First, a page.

Chef Gordon Ramsay neatly sums up his new series, MasterChef, this way:
"(We're) searching the country for the most amazing amateur chefs, and more importantly, putting them under immense pressure and turning them into something unique."
As a home cook, I was left to wonder, why is adding immense pressure more important?
The new series, which bills itself as kind of a Top Chef for home cooks, debuted Tuesday night on Fox. The first several contestants did not impress the judges at all, culminating when Ramsay spit out the tilapia taco of one of the contestants.
That brought me to the first question I had about the show. In the opening, it said that they went across the country, searching through thousands of applicants to find the country's best home cooks. They brought the top 50 to Los Angeles, and the first three have the judges screaming and spitting about how terrible the food is? Seems like a setup.
In full disclosure, I may not be totally impartial. I was one of the thousands who lined up to try out back in January in Miami. And so was St. Petersburg's Elizabeth Dougherty, who blogs about food on her website (elizabethdougherty.com) and hosts the Florida Flavors show on WGUL-AM 860. Neither of us made it. But neither of us is particularly bitter about it. We watched the premiere together and came away with a similar reaction: We must not have cried enough.
The first round of eliminations showed that the judges — Ramsay, chef Graham Elliot Bowles and restaurateur Joe Bastianich — are willing to overlook a culinary faux pas if the contestant can at least bring the drama.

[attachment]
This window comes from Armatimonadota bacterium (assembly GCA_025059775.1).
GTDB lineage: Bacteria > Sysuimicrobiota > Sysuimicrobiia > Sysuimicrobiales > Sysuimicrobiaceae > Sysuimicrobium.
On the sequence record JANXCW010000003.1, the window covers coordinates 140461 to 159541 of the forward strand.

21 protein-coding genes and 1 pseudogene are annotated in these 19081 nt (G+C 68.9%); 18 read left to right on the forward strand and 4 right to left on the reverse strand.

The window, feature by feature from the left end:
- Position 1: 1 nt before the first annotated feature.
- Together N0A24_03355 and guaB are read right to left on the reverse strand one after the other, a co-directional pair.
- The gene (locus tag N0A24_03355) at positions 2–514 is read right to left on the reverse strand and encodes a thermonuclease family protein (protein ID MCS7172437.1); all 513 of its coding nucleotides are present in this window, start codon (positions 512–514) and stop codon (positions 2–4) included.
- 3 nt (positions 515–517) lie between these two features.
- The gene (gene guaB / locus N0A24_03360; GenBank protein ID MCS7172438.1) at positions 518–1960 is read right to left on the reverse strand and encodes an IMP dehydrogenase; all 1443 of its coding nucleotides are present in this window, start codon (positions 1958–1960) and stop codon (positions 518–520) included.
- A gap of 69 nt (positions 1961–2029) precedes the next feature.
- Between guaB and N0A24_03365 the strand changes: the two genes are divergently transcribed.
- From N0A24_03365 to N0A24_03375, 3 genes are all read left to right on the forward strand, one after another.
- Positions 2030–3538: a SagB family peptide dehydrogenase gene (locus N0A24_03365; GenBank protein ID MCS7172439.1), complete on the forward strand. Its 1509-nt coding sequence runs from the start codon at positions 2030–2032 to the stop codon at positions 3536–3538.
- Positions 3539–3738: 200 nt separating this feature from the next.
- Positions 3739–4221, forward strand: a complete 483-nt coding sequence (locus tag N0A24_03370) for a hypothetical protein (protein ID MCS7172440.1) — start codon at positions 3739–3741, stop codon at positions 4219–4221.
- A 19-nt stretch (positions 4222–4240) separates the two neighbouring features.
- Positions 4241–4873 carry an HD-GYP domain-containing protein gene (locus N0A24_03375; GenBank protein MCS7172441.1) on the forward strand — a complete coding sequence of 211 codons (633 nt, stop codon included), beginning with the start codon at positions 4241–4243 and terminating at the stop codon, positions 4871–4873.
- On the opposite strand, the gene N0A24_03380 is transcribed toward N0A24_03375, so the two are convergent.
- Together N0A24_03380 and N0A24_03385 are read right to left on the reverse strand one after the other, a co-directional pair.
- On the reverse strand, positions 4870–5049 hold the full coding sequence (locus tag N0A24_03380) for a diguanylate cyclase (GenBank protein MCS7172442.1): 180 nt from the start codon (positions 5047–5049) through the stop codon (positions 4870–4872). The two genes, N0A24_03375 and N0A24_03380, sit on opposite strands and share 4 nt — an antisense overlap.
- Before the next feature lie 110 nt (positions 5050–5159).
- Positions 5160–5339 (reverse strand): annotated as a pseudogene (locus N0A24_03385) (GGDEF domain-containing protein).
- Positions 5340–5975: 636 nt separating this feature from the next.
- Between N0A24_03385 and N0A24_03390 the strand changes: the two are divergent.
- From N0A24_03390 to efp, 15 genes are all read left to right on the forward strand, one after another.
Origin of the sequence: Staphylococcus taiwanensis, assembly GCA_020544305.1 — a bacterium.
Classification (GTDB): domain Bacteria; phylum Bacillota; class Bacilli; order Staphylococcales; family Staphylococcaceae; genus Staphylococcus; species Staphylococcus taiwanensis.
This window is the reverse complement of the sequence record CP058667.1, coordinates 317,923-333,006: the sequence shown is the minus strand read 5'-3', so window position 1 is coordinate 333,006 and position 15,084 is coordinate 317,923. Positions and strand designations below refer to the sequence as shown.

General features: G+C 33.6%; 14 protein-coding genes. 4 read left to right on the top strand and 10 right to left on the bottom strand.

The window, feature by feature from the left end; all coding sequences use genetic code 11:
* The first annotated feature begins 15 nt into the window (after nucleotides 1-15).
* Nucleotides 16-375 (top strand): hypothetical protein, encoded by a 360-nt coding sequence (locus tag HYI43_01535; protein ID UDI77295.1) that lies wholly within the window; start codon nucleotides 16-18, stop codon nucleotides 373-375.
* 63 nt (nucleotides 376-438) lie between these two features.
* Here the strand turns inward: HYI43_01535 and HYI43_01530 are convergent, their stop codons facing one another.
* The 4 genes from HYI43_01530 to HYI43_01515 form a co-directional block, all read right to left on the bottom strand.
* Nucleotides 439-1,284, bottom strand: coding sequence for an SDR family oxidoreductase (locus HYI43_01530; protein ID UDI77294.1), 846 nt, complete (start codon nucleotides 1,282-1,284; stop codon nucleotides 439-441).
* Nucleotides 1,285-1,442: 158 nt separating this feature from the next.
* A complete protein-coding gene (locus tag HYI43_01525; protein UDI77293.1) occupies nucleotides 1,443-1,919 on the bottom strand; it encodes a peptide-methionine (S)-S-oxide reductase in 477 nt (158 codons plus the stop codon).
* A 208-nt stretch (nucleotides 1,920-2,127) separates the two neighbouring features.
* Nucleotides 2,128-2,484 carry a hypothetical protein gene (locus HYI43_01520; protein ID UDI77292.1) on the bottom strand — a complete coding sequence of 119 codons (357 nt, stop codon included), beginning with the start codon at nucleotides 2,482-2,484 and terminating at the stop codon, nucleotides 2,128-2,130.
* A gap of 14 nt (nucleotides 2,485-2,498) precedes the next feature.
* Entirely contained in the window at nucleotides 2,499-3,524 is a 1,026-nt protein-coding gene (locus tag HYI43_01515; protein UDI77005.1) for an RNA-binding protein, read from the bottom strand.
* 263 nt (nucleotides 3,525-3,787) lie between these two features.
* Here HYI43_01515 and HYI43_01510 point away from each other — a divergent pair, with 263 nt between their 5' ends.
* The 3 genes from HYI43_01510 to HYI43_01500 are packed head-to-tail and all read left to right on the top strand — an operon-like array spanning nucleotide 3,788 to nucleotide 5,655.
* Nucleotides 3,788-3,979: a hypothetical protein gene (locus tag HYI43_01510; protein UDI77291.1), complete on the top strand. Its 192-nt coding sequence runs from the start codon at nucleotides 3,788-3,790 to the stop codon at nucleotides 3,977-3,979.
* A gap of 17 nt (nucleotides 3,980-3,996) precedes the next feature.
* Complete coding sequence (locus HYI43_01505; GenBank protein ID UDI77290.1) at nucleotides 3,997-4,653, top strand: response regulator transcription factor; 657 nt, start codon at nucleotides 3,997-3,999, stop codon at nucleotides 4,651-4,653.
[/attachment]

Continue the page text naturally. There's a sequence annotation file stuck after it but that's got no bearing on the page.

They were offended that David Miller, from Massachusetts, called his dish a bouillabaisse, but they gave him a pass when he cried.
They didn't even get a chance to try the smothered chicken of Tracy Nailor, an Atlanta doctor, before she was crying while telling them about her mother's cookbook. Give her an apron.
But the greatest act of emotional manipulation was saved for Faruq Jenkins, a bartender from Glendale, Calif. He didn't properly season his mac and cheese, which any reality cooking show viewer knows is the kiss of death. After a proper dressing down, his wife and young child were brought out before the judges, essentially to cry, plead and provide visuals for the overly dramatic music that led into the critically timed commercial break before Ramsay relented and issued him an apron. There had been enough tears, it seems.
"They clearly picked people who really wanted to be on the show, but I don't really want to be on a show that much," Dougherty said. "I'm passionate about cooking, but I wouldn't want to expose my family to a process like this."
To be fair, there was also Mike Kim, a server from Redondo Beach, Calif. His duck "ssam" wraps looked fantastic. And he didn't cry at all. Well, he may have gotten a little misty after he was approved.
Dougherty and I found Ramsay's comment about pressure odd, because in the promotion of the casting calls, the producers billed the series as less about yelling and more about teaching. For each of us, cooking is a way to release tension, not build it.
"It's obvious that these people are under a great deal of pressure," Dougherty said. "It has the intensity of making diamonds. 'We're going to crush you and make you something better.' "
Granted, the show we thought we were trying out for probably wouldn't have had enough drama — or screaming, or spitting — in it to be a network hit.
"People who don't cook a lot will probably like it more than people who do," Dougherty said. "It's a good show, I just feel kind of sorry for some of the people."
Ultimately, we won't have to feel sorry for the one who walks away with the $250,000 grand prize.
Jim Webster can be reached at (727) 893-8746 or firstname.lastname@example.org.